Methodology/Principal Findings

We applied for the first time a high resolution analysis (sequencing of displacement loop and restriction analysis of specific markers in the coding region of mtDNA) to investigate the possible association between mtDNA-inherited sequence variation and AD in 936 AD patients and 776 cognitively assessed normal controls from central and northern Italy. Among over 40 mtDNA sub-haplogroups analysed, we found that sub-haplogroup H5 is a risk factor for AD (OR = 1.85, 95% CI:1.04–3.23) in particular for females (OR = 2.19, 95% CI:1.06–4.51) and independently from the APOE genotype. Multivariate logistic regression revealed an interaction between H5 and age. When the whole sample is considered, the H5a subgroup of molecules, harboring the 4336 transition in the tRNAGln gene, already associated to AD in early studies, was about threefold more represented in AD patients than in controls (2.0% vs 0.8%; p = 0.031), and it might account for the increased frequency of H5 in AD patients (4.2% vs 2.3%). The complete re-sequencing of the 56 mtDNAs belonging to H5 revealed that AD patients showed a trend towards a higher number (p = 0.052) of sporadic mutations in tRNA and rRNA genes when compared with controls.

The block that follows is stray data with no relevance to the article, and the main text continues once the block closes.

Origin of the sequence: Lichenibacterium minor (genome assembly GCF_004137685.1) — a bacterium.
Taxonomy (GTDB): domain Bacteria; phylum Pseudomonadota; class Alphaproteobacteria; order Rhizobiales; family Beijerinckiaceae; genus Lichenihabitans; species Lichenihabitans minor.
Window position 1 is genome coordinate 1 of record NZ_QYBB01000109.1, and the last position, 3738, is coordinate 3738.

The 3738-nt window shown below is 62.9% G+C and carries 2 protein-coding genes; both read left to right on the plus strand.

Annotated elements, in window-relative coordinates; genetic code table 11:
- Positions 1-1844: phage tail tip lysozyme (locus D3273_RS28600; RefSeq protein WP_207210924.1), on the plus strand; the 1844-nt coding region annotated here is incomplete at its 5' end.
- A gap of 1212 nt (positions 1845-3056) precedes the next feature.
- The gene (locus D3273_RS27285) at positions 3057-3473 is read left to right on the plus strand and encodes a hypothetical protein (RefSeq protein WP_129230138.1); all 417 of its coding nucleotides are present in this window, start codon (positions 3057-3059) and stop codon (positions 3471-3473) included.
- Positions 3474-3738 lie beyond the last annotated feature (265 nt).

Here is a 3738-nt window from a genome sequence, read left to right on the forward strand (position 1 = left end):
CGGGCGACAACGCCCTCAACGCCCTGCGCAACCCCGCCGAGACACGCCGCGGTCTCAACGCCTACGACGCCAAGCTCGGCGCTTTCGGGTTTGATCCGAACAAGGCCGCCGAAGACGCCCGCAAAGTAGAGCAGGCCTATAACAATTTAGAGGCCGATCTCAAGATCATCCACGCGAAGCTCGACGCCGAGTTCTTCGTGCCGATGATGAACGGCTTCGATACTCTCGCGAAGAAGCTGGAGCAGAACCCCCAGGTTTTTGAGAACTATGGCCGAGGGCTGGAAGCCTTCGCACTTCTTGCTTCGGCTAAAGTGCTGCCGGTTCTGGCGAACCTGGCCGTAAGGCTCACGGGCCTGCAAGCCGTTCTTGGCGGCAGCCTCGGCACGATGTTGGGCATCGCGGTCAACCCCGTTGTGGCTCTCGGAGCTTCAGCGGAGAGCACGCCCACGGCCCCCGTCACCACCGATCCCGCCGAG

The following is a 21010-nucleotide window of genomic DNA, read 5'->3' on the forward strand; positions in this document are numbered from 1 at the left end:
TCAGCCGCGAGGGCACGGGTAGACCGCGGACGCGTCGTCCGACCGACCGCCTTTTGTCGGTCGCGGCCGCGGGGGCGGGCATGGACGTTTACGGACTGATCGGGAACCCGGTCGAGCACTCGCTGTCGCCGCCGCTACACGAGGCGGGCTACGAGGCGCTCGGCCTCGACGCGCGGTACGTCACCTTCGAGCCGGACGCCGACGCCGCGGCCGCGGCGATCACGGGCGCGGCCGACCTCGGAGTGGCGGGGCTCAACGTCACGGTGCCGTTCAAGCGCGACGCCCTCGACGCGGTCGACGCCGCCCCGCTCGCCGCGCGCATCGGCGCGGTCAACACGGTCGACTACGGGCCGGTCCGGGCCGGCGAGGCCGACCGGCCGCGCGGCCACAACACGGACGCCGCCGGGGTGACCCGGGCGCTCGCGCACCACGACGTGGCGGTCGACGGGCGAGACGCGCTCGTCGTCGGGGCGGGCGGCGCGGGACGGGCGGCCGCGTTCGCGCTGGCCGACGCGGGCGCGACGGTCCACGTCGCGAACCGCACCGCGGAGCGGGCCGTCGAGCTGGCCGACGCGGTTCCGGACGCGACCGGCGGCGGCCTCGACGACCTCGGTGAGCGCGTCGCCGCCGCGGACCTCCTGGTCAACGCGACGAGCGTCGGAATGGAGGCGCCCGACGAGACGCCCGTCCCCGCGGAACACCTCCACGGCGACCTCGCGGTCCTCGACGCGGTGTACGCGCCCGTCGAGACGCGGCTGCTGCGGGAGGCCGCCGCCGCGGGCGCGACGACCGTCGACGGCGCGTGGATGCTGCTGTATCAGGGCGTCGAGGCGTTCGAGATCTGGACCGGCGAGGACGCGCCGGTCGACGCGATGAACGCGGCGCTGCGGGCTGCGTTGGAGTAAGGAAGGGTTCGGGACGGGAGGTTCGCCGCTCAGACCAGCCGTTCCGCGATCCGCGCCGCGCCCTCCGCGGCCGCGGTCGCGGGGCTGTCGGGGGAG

Conclusions

Our results indicate that high resolution analysis of inherited mtDNA sequence variation can help in identifying both ancient polymorphisms defining sub-haplogroups and the accumulation of sporadic mutations associated with complex traits such as AD.

Introduction